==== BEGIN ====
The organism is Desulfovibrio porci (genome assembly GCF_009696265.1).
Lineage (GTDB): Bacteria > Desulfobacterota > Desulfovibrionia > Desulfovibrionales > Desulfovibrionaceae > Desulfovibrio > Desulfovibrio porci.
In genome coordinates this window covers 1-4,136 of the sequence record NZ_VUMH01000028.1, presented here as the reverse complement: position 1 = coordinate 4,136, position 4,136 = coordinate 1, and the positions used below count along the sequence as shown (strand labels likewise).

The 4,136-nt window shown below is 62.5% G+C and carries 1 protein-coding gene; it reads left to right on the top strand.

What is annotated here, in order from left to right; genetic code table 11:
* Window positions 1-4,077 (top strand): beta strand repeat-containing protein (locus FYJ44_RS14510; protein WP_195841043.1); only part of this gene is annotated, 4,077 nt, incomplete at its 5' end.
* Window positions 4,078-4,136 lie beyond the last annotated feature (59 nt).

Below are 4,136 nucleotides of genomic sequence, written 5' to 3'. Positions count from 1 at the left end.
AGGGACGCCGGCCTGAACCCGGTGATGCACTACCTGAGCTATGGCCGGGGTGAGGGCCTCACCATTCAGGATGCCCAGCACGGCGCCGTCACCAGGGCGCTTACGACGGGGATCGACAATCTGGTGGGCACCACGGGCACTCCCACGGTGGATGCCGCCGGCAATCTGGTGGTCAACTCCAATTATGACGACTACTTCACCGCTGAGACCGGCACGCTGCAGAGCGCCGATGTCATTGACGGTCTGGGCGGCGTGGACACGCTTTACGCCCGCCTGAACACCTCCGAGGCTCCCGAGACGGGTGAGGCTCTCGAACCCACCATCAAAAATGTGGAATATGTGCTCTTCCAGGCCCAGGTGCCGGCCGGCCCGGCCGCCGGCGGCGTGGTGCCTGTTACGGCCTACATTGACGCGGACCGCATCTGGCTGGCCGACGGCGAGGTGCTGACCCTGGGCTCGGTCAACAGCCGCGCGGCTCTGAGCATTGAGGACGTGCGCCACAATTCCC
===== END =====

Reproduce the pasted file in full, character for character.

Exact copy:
The organism is Desulfovibrio porci (genome assembly GCF_009696265.1).
Lineage (GTDB): Bacteria > Desulfobacterota > Desulfovibrionia > Desulfovibrionales > Desulfovibrionaceae > Desulfovibrio > Desulfovibrio porci.
In genome coordinates this window covers 1-4,136 of the sequence record NZ_VUMH01000028.1, presented here as the reverse complement: position 1 = coordinate 4,136, position 4,136 = coordinate 1, and the positions used below count along the sequence as shown (strand labels likewise).

The 4,136-nt window shown below is 62.5% G+C and carries 1 protein-coding gene; it reads left to right on the top strand.

What is annotated here, in order from left to right; genetic code table 11:
* Window positions 1-4,077 (top strand): beta strand repeat-containing protein (locus FYJ44_RS14510; protein WP_195841043.1); only part of this gene is annotated, 4,077 nt, incomplete at its 5' end.
* Window positions 4,078-4,136 lie beyond the last annotated feature (59 nt).

Below are 4,136 nucleotides of genomic sequence, written 5' to 3'. Positions count from 1 at the left end.
AGGGACGCCGGCCTGAACCCGGTGATGCACTACCTGAGCTATGGCCGGGGTGAGGGCCTCACCATTCAGGATGCCCAGCACGGCGCCGTCACCAGGGCGCTTACGACGGGGATCGACAATCTGGTGGGCACCACGGGCACTCCCACGGTGGATGCCGCCGGCAATCTGGTGGTCAACTCCAATTATGACGACTACTTCACCGCTGAGACCGGCACGCTGCAGAGCGCCGATGTCATTGACGGTCTGGGCGGCGTGGACACGCTTTACGCCCGCCTGAACACCTCCGAGGCTCCCGAGACGGGTGAGGCTCTCGAACCCACCATCAAAAATGTGGAATATGTGCTCTTCCAGGCCCAGGTGCCGGCCGGCCCGGCCGCCGGCGGCGTGGTGCCTGTTACGGCCTACATTGACGCGGACCGCATCTGGCTGGCCGACGGCGAGGTGCTGACCCTGGGCTCGGTCAACAGCCGCGCGGCTCTGAGCATTGAGGACGTGCGCCACAATTCCC